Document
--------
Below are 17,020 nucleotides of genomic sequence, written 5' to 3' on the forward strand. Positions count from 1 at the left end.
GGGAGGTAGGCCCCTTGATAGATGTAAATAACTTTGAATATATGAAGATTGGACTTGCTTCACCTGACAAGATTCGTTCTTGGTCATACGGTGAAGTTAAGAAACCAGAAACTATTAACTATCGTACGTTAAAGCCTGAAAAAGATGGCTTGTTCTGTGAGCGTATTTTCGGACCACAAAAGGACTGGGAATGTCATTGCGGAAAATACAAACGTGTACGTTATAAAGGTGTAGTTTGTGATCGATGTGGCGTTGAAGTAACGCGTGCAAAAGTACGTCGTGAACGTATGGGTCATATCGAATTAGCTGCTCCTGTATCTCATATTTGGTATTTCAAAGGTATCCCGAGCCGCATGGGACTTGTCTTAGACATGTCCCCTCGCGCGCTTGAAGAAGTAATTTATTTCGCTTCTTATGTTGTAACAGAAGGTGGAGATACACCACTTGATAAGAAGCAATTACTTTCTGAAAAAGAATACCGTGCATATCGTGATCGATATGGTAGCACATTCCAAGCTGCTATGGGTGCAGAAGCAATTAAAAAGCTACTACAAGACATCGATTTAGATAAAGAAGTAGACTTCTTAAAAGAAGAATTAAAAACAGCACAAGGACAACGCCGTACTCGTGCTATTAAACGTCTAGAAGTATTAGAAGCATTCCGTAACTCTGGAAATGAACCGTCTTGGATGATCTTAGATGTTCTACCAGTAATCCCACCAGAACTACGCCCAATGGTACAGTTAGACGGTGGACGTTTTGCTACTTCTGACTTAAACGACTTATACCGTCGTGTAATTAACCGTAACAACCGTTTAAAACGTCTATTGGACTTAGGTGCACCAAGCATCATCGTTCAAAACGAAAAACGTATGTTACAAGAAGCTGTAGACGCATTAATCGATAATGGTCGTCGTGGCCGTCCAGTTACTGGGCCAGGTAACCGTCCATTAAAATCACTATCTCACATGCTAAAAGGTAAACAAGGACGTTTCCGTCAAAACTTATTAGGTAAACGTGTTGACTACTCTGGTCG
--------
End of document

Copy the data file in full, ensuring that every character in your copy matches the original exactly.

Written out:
Below are 17,020 nucleotides of genomic sequence, written 5' to 3' on the forward strand. Positions count from 1 at the left end.
GGGAGGTAGGCCCCTTGATAGATGTAAATAACTTTGAATATATGAAGATTGGACTTGCTTCACCTGACAAGATTCGTTCTTGGTCATACGGTGAAGTTAAGAAACCAGAAACTATTAACTATCGTACGTTAAAGCCTGAAAAAGATGGCTTGTTCTGTGAGCGTATTTTCGGACCACAAAAGGACTGGGAATGTCATTGCGGAAAATACAAACGTGTACGTTATAAAGGTGTAGTTTGTGATCGATGTGGCGTTGAAGTAACGCGTGCAAAAGTACGTCGTGAACGTATGGGTCATATCGAATTAGCTGCTCCTGTATCTCATATTTGGTATTTCAAAGGTATCCCGAGCCGCATGGGACTTGTCTTAGACATGTCCCCTCGCGCGCTTGAAGAAGTAATTTATTTCGCTTCTTATGTTGTAACAGAAGGTGGAGATACACCACTTGATAAGAAGCAATTACTTTCTGAAAAAGAATACCGTGCATATCGTGATCGATATGGTAGCACATTCCAAGCTGCTATGGGTGCAGAAGCAATTAAAAAGCTACTACAAGACATCGATTTAGATAAAGAAGTAGACTTCTTAAAAGAAGAATTAAAAACAGCACAAGGACAACGCCGTACTCGTGCTATTAAACGTCTAGAAGTATTAGAAGCATTCCGTAACTCTGGAAATGAACCGTCTTGGATGATCTTAGATGTTCTACCAGTAATCCCACCAGAACTACGCCCAATGGTACAGTTAGACGGTGGACGTTTTGCTACTTCTGACTTAAACGACTTATACCGTCGTGTAATTAACCGTAACAACCGTTTAAAACGTCTATTGGACTTAGGTGCACCAAGCATCATCGTTCAAAACGAAAAACGTATGTTACAAGAAGCTGTAGACGCATTAATCGATAATGGTCGTCGTGGCCGTCCAGTTACTGGGCCAGGTAACCGTCCATTAAAATCACTATCTCACATGCTAAAAGGTAAACAAGGACGTTTCCGTCAAAACTTATTAGGTAAACGTGTTGACTACTCTGGTCG